Pushing the boundaries of ethnographic research

Using the power of 'otherness' to positive effect

How do you conduct ethnographic research when customs and beliefs highlight your difference and that you are there to observe? Well, you can’t take the traditional ‘wallflower’ approach.

Writes Lecturer in Criminology, Dr Elke Van Hellemont

In this fascinating and frank Think Kent lecture, Elke recounts how being different actually gave her a unique insight into the complexities of gang culture. During an 18-month ethnography with black African gangs in Belgium, Elke spent time with urban gangs exploring how she could use ethnographic tools to help her witness and interpret behaviour in a meaningful way. Elke describes her exploratory journey and concludes that it was courage that helped her to move from being an outside object to a trusted element within the gang giving her a special view of the situation.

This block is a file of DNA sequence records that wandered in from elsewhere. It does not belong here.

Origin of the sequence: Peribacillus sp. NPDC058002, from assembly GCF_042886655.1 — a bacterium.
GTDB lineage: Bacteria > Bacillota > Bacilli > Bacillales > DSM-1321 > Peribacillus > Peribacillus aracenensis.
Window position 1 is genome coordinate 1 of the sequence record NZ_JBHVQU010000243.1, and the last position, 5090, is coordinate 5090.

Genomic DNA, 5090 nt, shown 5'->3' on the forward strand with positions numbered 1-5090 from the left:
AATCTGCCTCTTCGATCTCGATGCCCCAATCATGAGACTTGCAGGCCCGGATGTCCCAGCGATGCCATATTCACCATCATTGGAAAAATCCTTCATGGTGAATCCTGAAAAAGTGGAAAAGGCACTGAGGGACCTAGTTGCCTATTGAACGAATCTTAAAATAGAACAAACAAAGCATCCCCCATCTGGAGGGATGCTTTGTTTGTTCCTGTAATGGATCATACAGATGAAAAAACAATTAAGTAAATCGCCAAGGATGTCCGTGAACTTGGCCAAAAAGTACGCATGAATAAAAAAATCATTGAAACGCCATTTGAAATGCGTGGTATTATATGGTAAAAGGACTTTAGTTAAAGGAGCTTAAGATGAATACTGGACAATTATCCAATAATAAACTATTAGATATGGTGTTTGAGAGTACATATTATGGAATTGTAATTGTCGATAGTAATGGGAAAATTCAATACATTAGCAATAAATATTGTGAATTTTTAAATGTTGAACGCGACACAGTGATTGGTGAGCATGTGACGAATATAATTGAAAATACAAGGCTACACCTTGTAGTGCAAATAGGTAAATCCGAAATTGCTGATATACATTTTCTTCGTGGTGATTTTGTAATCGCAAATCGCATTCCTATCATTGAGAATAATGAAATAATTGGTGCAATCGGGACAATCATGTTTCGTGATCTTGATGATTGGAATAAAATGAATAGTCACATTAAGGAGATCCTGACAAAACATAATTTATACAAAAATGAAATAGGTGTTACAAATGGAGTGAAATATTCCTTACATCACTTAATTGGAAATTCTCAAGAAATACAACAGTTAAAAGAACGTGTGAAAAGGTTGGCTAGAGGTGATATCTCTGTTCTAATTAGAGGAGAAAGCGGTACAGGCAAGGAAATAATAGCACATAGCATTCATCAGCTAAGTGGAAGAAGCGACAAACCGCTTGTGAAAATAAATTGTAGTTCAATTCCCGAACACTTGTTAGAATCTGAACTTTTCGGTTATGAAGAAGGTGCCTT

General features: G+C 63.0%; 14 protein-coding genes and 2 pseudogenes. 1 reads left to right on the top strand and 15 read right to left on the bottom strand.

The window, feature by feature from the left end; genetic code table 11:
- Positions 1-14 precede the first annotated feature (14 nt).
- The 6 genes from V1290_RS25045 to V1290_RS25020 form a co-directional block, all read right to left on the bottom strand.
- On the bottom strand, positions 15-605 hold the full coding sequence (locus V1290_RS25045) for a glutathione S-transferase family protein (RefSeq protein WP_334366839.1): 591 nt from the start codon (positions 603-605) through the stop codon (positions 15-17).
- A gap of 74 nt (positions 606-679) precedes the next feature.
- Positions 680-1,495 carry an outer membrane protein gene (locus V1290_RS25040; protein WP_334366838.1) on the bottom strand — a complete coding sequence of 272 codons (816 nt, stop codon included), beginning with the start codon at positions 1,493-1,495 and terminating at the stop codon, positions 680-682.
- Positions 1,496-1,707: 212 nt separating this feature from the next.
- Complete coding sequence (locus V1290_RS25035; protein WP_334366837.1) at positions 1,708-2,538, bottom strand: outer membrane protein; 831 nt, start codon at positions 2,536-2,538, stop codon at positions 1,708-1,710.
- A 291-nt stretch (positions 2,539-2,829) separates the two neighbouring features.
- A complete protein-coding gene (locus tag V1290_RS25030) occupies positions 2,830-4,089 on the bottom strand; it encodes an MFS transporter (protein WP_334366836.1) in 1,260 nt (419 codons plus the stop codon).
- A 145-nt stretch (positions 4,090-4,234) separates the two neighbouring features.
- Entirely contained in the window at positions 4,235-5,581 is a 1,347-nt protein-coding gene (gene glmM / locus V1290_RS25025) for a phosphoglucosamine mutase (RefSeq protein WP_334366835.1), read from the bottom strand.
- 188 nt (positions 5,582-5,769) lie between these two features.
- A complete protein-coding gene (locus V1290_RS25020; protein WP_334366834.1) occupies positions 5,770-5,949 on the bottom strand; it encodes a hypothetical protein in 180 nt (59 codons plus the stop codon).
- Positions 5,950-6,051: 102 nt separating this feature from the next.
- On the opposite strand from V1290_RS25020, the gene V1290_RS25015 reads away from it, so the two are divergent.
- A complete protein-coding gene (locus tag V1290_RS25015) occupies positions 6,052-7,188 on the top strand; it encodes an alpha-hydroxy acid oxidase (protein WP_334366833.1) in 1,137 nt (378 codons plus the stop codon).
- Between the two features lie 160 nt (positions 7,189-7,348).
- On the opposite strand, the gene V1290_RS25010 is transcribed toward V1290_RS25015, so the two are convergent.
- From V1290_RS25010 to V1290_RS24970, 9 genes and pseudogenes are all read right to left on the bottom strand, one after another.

Watch Elke describe this process in The Seduction of Gangs: Pains and Pleasures of Ethnographic Research


Think Kent

Think Kent lectures are a series of short videos which give an overview of our academics and their research and teaching expertise. The series of videos provides an insight into some of the areas of research which our world-leading academics are investigating and which play a key role in forming the internationally revelant education which is characteristic of the international learning experience at Kent. By viewing these video lectures, you will have an opportunity to see the breadth of our curriculum and wide range of academic expertise within the Kent community. See the full range of topics on the Think Kent webpages.